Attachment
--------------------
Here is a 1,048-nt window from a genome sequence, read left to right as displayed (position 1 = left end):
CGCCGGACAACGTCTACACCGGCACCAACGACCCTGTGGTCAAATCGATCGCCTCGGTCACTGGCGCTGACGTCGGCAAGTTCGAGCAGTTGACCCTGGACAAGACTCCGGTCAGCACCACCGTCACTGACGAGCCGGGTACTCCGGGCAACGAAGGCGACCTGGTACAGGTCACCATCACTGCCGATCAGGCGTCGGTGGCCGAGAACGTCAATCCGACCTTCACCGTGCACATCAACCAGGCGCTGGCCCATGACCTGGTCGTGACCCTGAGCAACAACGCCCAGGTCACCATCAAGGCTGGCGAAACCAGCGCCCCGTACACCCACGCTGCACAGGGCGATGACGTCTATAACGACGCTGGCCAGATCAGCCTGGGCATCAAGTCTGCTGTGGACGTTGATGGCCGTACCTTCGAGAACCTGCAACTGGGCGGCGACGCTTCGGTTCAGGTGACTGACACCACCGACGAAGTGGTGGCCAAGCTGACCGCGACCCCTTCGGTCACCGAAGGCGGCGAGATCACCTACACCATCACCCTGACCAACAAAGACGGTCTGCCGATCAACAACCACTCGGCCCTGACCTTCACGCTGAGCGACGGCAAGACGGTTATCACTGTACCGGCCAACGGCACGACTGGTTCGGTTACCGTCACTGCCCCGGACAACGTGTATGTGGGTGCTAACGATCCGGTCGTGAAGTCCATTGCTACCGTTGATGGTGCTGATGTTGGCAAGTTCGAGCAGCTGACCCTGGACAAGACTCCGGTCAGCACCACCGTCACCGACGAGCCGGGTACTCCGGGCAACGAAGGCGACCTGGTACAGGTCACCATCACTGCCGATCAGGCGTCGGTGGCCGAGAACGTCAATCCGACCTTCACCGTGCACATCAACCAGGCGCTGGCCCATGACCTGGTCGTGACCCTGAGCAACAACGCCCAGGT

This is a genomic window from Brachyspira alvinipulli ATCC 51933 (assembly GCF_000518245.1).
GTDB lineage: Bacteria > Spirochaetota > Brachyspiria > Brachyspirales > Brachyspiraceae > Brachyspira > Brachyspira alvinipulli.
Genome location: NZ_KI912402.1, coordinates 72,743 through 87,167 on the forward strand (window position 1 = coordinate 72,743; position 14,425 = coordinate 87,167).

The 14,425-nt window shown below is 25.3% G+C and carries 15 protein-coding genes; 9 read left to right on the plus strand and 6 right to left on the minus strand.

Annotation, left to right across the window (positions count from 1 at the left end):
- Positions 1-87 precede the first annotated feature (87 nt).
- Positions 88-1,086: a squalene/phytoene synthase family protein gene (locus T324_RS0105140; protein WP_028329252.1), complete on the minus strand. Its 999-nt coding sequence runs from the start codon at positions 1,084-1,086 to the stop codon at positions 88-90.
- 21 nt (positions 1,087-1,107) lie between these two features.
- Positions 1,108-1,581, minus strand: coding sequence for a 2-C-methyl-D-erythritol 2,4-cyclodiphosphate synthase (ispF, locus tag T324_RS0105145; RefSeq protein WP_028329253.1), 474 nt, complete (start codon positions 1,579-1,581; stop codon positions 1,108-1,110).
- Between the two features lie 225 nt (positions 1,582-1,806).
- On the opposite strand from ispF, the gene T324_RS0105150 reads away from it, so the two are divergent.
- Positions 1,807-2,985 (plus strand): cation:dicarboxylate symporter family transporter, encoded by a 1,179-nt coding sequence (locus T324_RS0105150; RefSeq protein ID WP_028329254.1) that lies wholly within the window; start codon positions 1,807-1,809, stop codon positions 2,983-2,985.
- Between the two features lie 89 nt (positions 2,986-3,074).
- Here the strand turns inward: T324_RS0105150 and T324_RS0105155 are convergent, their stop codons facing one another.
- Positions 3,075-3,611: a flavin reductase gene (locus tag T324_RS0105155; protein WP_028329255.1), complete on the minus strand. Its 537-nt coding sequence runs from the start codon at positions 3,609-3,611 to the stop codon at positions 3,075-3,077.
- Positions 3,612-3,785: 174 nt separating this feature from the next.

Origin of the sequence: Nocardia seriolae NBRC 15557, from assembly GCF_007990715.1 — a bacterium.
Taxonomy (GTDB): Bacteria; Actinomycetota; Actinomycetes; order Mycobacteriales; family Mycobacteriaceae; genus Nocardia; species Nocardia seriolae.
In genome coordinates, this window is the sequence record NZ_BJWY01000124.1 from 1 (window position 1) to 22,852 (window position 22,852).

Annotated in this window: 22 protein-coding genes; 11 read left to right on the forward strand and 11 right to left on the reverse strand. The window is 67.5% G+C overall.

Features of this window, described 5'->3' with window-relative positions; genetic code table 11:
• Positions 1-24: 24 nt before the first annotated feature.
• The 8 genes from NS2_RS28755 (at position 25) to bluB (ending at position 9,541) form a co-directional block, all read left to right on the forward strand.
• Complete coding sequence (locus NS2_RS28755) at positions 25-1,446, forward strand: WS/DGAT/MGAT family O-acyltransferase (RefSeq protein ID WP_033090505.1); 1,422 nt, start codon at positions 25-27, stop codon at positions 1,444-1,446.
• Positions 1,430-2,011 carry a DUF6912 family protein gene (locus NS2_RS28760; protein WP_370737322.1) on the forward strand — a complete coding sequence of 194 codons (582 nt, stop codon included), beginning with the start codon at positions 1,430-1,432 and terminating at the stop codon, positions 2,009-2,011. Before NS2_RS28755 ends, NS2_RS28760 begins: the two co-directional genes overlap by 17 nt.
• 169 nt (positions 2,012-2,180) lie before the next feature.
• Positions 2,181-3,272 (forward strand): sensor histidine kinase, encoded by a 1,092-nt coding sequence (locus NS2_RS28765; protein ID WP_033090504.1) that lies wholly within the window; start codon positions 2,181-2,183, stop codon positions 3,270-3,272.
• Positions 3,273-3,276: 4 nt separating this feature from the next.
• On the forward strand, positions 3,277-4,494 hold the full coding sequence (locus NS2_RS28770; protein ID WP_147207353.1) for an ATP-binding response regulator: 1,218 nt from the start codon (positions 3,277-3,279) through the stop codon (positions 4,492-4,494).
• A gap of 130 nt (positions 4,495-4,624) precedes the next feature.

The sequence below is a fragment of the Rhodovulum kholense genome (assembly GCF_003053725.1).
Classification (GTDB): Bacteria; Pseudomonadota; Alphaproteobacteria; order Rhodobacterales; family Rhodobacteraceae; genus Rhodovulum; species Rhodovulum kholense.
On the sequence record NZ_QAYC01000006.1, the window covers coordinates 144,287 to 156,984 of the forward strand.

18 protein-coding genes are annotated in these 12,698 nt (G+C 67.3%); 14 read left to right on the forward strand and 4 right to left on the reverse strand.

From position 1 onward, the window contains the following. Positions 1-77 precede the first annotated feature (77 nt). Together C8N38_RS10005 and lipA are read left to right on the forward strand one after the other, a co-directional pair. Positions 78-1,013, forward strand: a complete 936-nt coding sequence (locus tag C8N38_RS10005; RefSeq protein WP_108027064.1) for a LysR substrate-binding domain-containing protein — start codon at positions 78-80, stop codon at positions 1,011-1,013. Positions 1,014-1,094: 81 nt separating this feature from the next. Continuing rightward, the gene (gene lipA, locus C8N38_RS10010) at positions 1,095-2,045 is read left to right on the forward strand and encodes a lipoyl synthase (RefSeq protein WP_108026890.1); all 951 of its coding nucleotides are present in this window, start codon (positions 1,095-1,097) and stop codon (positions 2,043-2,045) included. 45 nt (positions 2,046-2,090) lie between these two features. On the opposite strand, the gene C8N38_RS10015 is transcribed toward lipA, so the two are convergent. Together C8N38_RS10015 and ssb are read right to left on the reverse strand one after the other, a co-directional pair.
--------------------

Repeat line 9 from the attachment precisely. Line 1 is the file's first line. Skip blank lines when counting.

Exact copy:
- Positions 88-1,086: a squalene/phytoene synthase family protein gene (locus T324_RS0105140; protein WP_028329252.1), complete on the minus strand. Its 999-nt coding sequence runs from the start codon at positions 1,084-1,086 to the stop codon at positions 88-90.